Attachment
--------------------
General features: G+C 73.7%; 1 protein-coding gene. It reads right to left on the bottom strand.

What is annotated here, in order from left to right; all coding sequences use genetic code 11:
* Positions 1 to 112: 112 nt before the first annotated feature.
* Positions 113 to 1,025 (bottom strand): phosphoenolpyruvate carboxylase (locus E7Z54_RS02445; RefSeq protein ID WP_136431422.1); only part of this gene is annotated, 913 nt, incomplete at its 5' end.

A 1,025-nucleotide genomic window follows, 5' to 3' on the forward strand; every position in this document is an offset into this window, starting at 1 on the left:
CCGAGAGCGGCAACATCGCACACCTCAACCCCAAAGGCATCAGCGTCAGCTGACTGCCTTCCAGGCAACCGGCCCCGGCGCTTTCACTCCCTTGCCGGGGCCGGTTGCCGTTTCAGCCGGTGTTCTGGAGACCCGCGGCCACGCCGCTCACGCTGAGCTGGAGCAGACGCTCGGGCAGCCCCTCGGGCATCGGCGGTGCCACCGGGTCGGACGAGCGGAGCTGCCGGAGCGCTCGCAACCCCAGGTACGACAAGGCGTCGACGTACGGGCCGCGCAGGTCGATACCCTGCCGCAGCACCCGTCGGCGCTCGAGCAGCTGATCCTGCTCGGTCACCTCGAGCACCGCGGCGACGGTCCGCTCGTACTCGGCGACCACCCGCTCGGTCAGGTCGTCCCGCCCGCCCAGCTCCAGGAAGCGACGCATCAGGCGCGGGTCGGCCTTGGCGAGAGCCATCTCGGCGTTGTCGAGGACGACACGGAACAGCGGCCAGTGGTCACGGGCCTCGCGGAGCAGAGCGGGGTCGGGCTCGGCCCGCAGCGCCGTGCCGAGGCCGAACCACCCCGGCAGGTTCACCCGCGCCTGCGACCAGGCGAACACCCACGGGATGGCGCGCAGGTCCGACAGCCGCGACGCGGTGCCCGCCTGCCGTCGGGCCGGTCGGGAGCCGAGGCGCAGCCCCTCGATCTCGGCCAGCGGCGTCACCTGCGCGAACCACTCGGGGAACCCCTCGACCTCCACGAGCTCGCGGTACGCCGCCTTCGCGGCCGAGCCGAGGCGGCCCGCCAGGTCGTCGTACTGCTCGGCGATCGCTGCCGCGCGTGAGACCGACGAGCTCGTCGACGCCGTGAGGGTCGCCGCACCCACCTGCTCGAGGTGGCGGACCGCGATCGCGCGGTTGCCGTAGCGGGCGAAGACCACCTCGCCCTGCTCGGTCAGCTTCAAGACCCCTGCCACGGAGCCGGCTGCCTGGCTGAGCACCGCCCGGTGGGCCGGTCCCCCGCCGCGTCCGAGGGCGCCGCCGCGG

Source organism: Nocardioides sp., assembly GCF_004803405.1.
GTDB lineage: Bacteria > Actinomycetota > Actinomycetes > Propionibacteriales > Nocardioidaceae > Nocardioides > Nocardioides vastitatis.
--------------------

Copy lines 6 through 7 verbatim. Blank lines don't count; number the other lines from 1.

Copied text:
CCGAGAGCGGCAACATCGCACACCTCAACCCCAAAGGCATCAGCGTCAGCTGACTGCCTTCCAGGCAACCGGCCCCGGCGCTTTCACTCCCTTGCCGGGGCCGGTTGCCGTTTCAGCCGGTGTTCTGGAGACCCGCGGCCACGCCGCTCACGCTGAGCTGGAGCAGACGCTCGGGCAGCCCCTCGGGCATCGGCGGTGCCACCGGGTCGGACGAGCGGAGCTGCCGGAGCGCTCGCAACCCCAGGTACGACAAGGCGTCGACGTACGGGCCGCGCAGGTCGATACCCTGCCGCAGCACCCGTCGGCGCTCGAGCAGCTGATCCTGCTCGGTCACCTCGAGCACCGCGGCGACGGTCCGCTCGTACTCGGCGACCACCCGCTCGGTCAGGTCGTCCCGCCCGCCCAGCTCCAGGAAGCGACGCATCAGGCGCGGGTCGGCCTTGGCGAGAGCCATCTCGGCGTTGTCGAGGACGACACGGAACAGCGGCCAGTGGTCACGGGCCTCGCGGAGCAGAGCGGGGTCGGGCTCGGCCCGCAGCGCCGTGCCGAGGCCGAACCACCCCGGCAGGTTCACCCGCGCCTGCGACCAGGCGAACACCCACGGGATGGCGCGCAGGTCCGACAGCCGCGACGCGGTGCCCGCCTGCCGTCGGGCCGGTCGGGAGCCGAGGCGCAGCCCCTCGATCTCGGCCAGCGGCGTCACCTGCGCGAACCACTCGGGGAACCCCTCGACCTCCACGAGCTCGCGGTACGCCGCCTTCGCGGCCGAGCCGAGGCGGCCCGCCAGGTCGTCGTACTGCTCGGCGATCGCTGCCGCGCGTGAGACCGACGAGCTCGTCGACGCCGTGAGGGTCGCCGCACCCACCTGCTCGAGGTGGCGGACCGCGATCGCGCGGTTGCCGTAGCGGGCGAAGACCACCTCGCCCTGCTCGGTCAGCTTCAAGACCCCTGCCACGGAGCCGGCTGCCTGGCTGAGCACCGCCCGGTGGGCCGGTCCCCCGCCGCGTCCGAGGGCGCCGCCGCGG

Source organism: Nocardioides sp., assembly GCF_004803405.1.